There are also some stereotypes about me personally, because I am Welsh. A lot of people, not in the UK, think Wales is this magical enchanted kind of place, they don’t think it is a real place with for instance economic problems. So when I wrote about industrial ruins in South Whales in “Among Others”, that surprised people, they still think of Wales as an enchanted place, they have a romantic views of Whales.
AS: And what about gender stereotypes? Was it easy for you to enter into the genre? Have you been harassed, professionally or personally?
JW: I don’t think that I actually have any problem because I am female. The reason might be the age I started to be published and perhaps also I was lucky.
However, I was never published in the UK until last year. “Among Others” has been published first in the USA and it is quite successful and before that no publisher was interested in the book in the UK. I really think there is prejudice about women in fantasy/science fiction in the UK. There are very few women that are being published there despite being published in other countries. But this is more a prejudice than professional harassment.
About harassment I can say that particularly in the USA I have never had problems at conventions or with people. I have always being reasonably taken seriously as a writer. I have always received a very good professional treatment from my publisher and my agent. As a human being I have encountered some, but nothing really serious and never from the professionals. I have never encountered the kind of professional harassment I have heard about from some other women writers. It might be I was quite older, when I was first published and also that I am not pretty. I mean it might help, people are less likely to sexually harass me because I don’t fit in the ideals of the kind of woman they find attractive. But basically I really think I am very fortunate; I have always been dealing with excellent people. I don’t think my career has been affected because I am a woman, and you know what? It is great to be able to say that. I was 36 when my first book “The King’s Peace” came out, I suppose it might be different for somebody who is 22 or 25. I could be more difficult to be taking seriously. I am not saying I have never encountered prejudice or harassment as a person, because I have had some experiences with this problem, but not as a writer, never professionally.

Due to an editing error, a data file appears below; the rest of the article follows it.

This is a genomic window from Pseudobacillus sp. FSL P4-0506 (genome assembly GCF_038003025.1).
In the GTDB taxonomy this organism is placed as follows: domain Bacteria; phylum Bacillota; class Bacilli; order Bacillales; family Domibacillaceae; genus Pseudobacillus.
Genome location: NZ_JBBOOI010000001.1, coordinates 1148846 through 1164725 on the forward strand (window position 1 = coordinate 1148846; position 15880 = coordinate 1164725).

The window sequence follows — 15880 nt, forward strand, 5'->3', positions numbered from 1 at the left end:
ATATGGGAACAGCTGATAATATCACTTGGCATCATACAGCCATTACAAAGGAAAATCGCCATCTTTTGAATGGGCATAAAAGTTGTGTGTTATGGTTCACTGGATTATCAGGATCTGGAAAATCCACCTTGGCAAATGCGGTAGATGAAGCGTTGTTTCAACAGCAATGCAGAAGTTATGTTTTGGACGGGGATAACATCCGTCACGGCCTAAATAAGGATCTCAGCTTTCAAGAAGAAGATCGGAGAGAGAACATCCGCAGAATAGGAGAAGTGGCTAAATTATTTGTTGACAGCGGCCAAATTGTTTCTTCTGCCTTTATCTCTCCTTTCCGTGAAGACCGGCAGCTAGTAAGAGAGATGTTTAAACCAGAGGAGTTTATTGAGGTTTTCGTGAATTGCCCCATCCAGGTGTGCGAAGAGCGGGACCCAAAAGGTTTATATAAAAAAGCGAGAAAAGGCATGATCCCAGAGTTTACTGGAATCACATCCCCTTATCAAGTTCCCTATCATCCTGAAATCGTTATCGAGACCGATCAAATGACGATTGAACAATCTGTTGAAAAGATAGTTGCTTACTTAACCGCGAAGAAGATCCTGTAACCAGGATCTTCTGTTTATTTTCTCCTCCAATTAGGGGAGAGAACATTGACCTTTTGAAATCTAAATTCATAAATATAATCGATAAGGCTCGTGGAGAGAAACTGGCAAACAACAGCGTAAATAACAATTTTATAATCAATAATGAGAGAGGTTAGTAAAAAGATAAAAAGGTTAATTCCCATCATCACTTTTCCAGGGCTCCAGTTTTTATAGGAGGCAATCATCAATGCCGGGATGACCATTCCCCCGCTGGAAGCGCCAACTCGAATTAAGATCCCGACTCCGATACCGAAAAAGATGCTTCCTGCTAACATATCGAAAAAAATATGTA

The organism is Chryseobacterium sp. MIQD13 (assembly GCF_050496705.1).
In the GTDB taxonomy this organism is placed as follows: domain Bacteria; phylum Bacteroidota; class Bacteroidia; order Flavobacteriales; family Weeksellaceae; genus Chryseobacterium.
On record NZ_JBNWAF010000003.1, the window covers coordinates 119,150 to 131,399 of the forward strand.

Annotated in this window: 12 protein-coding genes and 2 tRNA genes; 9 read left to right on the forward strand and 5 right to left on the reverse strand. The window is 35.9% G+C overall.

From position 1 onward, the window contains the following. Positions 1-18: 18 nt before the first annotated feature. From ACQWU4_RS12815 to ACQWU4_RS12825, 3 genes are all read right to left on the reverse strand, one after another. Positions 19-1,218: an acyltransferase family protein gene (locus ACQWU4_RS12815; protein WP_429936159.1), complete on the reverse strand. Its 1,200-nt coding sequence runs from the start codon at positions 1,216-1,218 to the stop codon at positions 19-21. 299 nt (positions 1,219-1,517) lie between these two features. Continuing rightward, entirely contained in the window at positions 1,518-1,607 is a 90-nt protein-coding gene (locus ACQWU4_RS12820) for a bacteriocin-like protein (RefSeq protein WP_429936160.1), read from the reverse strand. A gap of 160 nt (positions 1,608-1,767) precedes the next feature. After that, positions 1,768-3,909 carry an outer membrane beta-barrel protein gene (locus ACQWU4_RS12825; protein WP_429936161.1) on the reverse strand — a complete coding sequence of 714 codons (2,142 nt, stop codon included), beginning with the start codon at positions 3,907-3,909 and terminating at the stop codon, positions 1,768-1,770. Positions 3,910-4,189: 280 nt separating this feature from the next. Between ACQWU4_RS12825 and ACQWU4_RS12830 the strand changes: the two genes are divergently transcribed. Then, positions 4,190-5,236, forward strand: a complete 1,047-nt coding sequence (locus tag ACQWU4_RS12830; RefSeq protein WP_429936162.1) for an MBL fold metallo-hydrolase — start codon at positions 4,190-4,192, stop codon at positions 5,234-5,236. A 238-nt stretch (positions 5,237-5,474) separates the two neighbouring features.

I think also that there has been a change in society and in fandom, in the last 20 years. Young women now are more aware and prepared to deal wiht harassment in a combative way than in my time. If somebody made an advance to a young woman at a convention 20 years ago, she would probably smile and move away. But now if something like that happens the woman will put that man in his place. It is an improvement. Women in their 30s now have had 20 years more of feminism than us and they are in a clear space where they can ask for more (respect) and that is really good. We all deserve that.
AS: But what about for example a real, nice, innocent compliment? I am a feminist, but also a Latin American woman, and we are used to being told “this dress suits you”, and just to answer “thank you”. My former French boss, in a situation like that told me: “How good it is to be here (in Peru) to say something nice to a woman, and she just says ‘thanks’”. It is because in France, that kind of comment can be considered sexual harassment. Perhaps in some cases there is an over reaction?
JW: Yes, I agree with that as well. People are talking about a code of conduct at conventions, and it says for example that nobody should say anything about how everybody looks. But for example in fandom, if I look at somebody who has a wonderful outfit, and we are together in an elevator, even if I don’t know the person I could say how good he or she looks. How is that harassment? It is just a perfectly normal interaction. It is only not normal when it becomes creepy and it is only creepy when somebody is a predator. The problem is that it can become difficult when the person complementing is not a predator, there is a fine line that is not very well defined.
I think the situation is clear when there is power involved. For example in the case of your former boss, you did not feel you were forced to say thank you because he can fire you. He did not have that power. Where power is not involved, people are equal and it is ok to just react politely to a compliment. That is where the line is.